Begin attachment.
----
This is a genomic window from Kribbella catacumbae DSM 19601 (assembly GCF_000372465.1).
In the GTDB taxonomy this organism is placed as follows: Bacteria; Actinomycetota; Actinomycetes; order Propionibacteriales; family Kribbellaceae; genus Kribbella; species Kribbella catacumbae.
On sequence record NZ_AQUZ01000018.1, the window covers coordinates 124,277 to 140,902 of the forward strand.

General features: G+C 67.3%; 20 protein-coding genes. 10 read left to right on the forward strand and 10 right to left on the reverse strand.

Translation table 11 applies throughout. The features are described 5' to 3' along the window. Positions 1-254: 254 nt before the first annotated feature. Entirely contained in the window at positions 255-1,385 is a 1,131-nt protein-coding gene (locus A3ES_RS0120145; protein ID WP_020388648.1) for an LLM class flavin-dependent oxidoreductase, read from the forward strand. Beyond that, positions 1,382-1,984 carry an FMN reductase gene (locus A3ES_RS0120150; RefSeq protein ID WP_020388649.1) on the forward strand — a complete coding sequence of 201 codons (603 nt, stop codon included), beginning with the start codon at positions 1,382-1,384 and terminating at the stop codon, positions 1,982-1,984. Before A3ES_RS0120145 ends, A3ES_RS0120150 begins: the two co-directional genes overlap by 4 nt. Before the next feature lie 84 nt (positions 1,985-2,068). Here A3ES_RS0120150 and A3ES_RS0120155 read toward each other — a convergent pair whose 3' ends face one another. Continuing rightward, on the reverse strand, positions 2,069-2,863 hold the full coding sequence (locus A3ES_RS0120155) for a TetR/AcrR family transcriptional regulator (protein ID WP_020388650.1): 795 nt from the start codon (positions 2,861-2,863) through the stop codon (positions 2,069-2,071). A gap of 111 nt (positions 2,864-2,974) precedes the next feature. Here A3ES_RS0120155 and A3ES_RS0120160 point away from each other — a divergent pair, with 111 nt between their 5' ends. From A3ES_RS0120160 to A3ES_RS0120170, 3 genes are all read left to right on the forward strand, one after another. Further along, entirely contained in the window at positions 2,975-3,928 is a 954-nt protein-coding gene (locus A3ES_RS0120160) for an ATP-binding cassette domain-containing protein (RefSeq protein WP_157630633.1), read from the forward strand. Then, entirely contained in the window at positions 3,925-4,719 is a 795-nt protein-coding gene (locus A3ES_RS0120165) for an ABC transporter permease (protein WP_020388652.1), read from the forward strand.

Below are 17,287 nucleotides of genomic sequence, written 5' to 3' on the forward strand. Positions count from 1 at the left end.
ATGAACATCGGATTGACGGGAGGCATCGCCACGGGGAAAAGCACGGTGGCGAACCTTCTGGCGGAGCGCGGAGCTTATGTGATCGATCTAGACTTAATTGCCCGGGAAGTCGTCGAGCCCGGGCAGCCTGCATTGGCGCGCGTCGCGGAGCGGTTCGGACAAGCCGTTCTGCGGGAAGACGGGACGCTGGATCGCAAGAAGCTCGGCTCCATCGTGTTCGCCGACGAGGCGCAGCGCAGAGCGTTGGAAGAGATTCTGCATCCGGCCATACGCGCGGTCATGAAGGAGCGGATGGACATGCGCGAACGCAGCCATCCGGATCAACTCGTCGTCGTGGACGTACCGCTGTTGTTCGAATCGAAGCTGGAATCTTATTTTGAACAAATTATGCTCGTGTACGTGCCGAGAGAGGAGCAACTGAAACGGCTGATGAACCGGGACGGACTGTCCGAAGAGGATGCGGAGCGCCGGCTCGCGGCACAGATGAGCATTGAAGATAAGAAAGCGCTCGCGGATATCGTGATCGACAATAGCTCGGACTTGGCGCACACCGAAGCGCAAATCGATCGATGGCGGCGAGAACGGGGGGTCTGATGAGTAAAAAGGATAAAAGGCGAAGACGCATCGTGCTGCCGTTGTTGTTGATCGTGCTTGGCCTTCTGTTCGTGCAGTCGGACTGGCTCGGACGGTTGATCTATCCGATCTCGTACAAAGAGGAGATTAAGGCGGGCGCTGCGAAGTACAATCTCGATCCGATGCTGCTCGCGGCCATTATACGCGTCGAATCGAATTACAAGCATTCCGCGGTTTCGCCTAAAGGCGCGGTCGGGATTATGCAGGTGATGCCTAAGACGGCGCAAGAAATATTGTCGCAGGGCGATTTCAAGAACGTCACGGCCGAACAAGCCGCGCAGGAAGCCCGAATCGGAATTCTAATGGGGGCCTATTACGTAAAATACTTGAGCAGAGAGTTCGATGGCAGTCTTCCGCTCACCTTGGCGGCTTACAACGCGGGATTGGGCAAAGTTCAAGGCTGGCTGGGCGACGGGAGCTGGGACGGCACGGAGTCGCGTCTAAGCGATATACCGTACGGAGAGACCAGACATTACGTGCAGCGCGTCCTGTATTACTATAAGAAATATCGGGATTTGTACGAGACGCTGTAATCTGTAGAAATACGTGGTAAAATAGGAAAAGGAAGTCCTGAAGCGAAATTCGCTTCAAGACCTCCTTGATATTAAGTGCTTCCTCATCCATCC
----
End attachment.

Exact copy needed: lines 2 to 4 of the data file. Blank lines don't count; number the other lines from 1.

In the GTDB taxonomy this organism is placed as follows: Bacteria; Actinomycetota; Actinomycetes; order Propionibacteriales; family Kribbellaceae; genus Kribbella; species Kribbella catacumbae.
On sequence record NZ_AQUZ01000018.1, the window covers coordinates 124,277 to 140,902 of the forward strand.

General features: G+C 67.3%; 20 protein-coding genes. 10 read left to right on the forward strand and 10 right to left on the reverse strand.